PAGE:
The first time I ran into Muscadine grapes, I was visiting Fayetteville, North Carolina, and it was an accidental run in. I had heard about them from friends who grew up in the south, but never had the pleasure of sampling one myself. When I say accidental run in, I mean accidental run in. I was travelling the wilds of North Carolina in search of the delicacy known as the “pig ear biscuit” and ended with the discovery the coolest grape on the planet.
Muscadine Grapes Intro
A little explanation. My very old friend Lynn Baucom and I met in DC when we were 19. Though we met in DC, much of our friendship has taken place on foreign soils. This is due to the fact we have both lived overseas much of our adult lives. I mostly lived in London and Lynn would visit me there. On his visitations, he would tell me hysterical stories about his little town in North Carolina. Broadway, the place of his birth and escape. The stories included tales of a local specialty….the “pig ear biscuit”. My feeling was that any town that made a sandwich out of what most considered a dog’s chew toy, was the kind of American city I had to visit. As neither of us lived in America, it took a long time for the stars to collide and for this important field trip to occur. But, the opportunity to visit Broadway North Carolina and verify the tale of the “pig ear biscuit” did eventually happen. In 2007, and we journeyed from DC to the fabled Broadway, NC. We opted to stay in the nearby metropolis known as Fayetteville, NC.
True to his word, the whole experience was quite remarkable. Broadway lived up to its reputation. At more than one moment, I had to remind myself that I was still in America, not my America, but America. There was lots of good barbecue and lots of people smoking cigarettes. Sadly, no “pig ear biscuits” could be found.
I still blame Lynn for this. He should of known they were out of season.
But, the trip was not a total loss. I got up early one morning and was looking at the plants surrounding the Fayetteville holiday Inn Express. There I spied an interesting vine overtaking the fence securing the grounds of the hotel. Me being me, I took a closer look and discovered it was a huge wild muscadine grape vine, and, as total luck would have it, it was loaded with ripe fruit. And I mean loaded with sweet, tough skinned, blacker than black, grapes. I did what any sensible plant freak would do. I retrieved the plastic bag in the ice bucket in my hotel room and set to picking. Well, by the time Lynn dragged his sluggish butt out of bed, I had at least 10 pounds of sweet black muscadines in my plastic ice bucket liner.
It was a bit of a bitter sweet trip, no “pig ear biscuit” but I had encountered a really cool new plant, the muscadine! Even better, I had enough “muscadines” to make jelly and enough seed to start my muscadine vine.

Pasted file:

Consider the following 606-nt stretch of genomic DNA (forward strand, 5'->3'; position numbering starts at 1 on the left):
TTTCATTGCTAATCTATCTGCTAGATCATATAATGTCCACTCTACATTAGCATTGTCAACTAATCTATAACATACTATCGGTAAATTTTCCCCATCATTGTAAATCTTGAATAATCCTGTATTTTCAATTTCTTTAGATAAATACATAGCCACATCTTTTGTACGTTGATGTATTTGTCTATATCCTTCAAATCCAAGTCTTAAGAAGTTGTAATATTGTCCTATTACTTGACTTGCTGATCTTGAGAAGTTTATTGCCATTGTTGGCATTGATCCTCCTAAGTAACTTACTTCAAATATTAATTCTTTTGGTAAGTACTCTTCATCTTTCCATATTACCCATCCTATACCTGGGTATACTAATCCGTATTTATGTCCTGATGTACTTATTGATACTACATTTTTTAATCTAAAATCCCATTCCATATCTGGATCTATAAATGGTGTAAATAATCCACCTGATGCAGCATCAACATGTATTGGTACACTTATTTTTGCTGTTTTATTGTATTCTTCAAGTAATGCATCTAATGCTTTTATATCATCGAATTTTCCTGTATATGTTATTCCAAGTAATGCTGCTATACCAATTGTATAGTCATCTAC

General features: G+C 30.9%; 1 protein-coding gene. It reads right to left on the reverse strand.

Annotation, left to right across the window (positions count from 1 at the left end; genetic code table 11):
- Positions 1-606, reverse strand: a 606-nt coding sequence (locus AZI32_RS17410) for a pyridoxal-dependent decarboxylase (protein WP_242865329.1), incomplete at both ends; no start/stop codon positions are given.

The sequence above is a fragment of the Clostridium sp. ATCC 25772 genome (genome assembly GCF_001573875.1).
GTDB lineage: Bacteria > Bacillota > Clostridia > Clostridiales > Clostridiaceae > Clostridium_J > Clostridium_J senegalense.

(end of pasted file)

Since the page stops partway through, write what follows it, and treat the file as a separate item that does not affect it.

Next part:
I really wanted to add muscadines to my plant collection because…..the mother vine was living on a fence, in a holiday Inn Express parking lot, next to a highway and producing buckets of fruit. That’s not a low care grape, that’s a no care grape. I spent an hour and picked 10 pounds of delicious fruit, and what I harvested was a fraction of what was hanging on a huge grapes vine. Dream Plant. You do nothing and reap huge rewards for all your non-efforts. Oh yes, I was going to plant some of those seeds.
So, once back in DC, I carefully pulled the seeds out of the biggest grapes and planted them in my green house. Within weeks, I had lovely baby muscadine vines crawling out of their pots.
With the other 9.90 pounds of muscadine grapes, I made a batch of some of the blackest, most fragrant, grape jelly I had ever made or tasted. And, that’s the thing about muscadine grapes. They are packed with flavor and specifically a super strong grape taste. The grape taste survives cooking and stays strong in jam, jelly, juice, or wine. I gave my best food connosseur friends samples of my wild muscadine jelly and each and everyone was blown away by its incredible flavor. This jelly was electric in taste….unlike the dead tasting commercial grape jellies made with stale grapes and cheap beet sugar. This jelly packed such a flavor punch it about knocked your front teeth out.
Now, here comes the sadness. My seedlings never made it to adulthood. I had this idiot working for me and, for reasons that I will never understand, he decided the baby grape vines looked like weeds and pulled them out. Bye- bye muscadines dreams. After the senseless murder, I hatched plans to go back to Fayetteville the next summer, re-collect the seed, and start over. A long trip to collect some seeds, but, having seen that mother plant, it seemed worth the sacrifice.